- Lakes Loop Trek Extensions
- Day Trip to Mutnoye Lake from Alaudin Lakes
- Alaudin Lake to Iskanderkul
- Lakes Loop Hike Tips
How to Organise the Lakes Loop Hike
If you’re looking for a bit of help or pre-planning for your trek, here are many ways to organise the Lakes Loop Hike in Tajikistan.
The best way is to simply travel to Panjakent and onwards to Artuch Alplager Guesthouse and ask there.
They have English-speaking staff that can organise the entire trip for you or just find a donkey and helper for you to hire.
If you are travelling during the busy season, or just want to have everything booked before you get there, try Pamir Tours.
There were 5 of us on the trek, and they organised a great trip for us, from the guide, donkeys and porter, right through to the transport at the end to Iskanderkul.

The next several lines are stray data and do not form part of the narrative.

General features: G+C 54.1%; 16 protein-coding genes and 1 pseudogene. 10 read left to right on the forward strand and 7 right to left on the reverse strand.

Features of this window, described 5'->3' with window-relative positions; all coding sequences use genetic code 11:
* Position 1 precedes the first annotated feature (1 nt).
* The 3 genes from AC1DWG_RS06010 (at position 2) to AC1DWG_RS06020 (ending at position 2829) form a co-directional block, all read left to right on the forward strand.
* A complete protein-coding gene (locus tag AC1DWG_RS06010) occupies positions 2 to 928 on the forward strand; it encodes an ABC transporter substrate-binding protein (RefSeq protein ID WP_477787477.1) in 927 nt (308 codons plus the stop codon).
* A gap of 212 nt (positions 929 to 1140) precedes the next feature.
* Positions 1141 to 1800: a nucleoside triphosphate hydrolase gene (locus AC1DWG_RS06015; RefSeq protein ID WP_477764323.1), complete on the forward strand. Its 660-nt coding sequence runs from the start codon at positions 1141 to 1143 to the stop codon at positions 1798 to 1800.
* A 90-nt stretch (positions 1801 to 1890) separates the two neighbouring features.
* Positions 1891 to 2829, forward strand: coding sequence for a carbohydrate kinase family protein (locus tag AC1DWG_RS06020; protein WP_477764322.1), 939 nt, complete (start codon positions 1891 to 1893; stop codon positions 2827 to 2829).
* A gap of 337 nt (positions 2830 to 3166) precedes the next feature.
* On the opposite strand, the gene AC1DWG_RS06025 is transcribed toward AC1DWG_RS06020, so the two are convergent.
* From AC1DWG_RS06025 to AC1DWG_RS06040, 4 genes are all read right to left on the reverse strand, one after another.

Independent vs Guided
This is a popular hike now and you will find you are not the only one on the trail.
We passed several people on the way. Some were doing this hike on their own, meaning they carried everything themselves, from tents to sleeping gear to food and water.
We also met some doing it in what I would call a ‘semi-supported’ way.
Basically by just hiring a donkey and helper to carry their heavy gear, but they would do their own cooking, set-up, etc.
Then we met people who were only carrying day packs and went with a tour company. In this way, they will carry everything, set up camp for you at night and cook your meals.
How you want to do it really depends on your trekking experience, strength, and budget.
Obviously doing it on your own is much cheaper, as you are just paying for food.
But you also have to be confident in finding your way along the trail, and know what to do if something goes wrong.
Semi-supported is great if you have some experience with cooking and camping, but don’t want to carry everything on your back.
Fully supported opens up a whole different experience, as you have a guide to show you the way, cook your food and set everything up. It makes your trek so much easier, but of course, you pay for this premium.
How Much Does it Cost?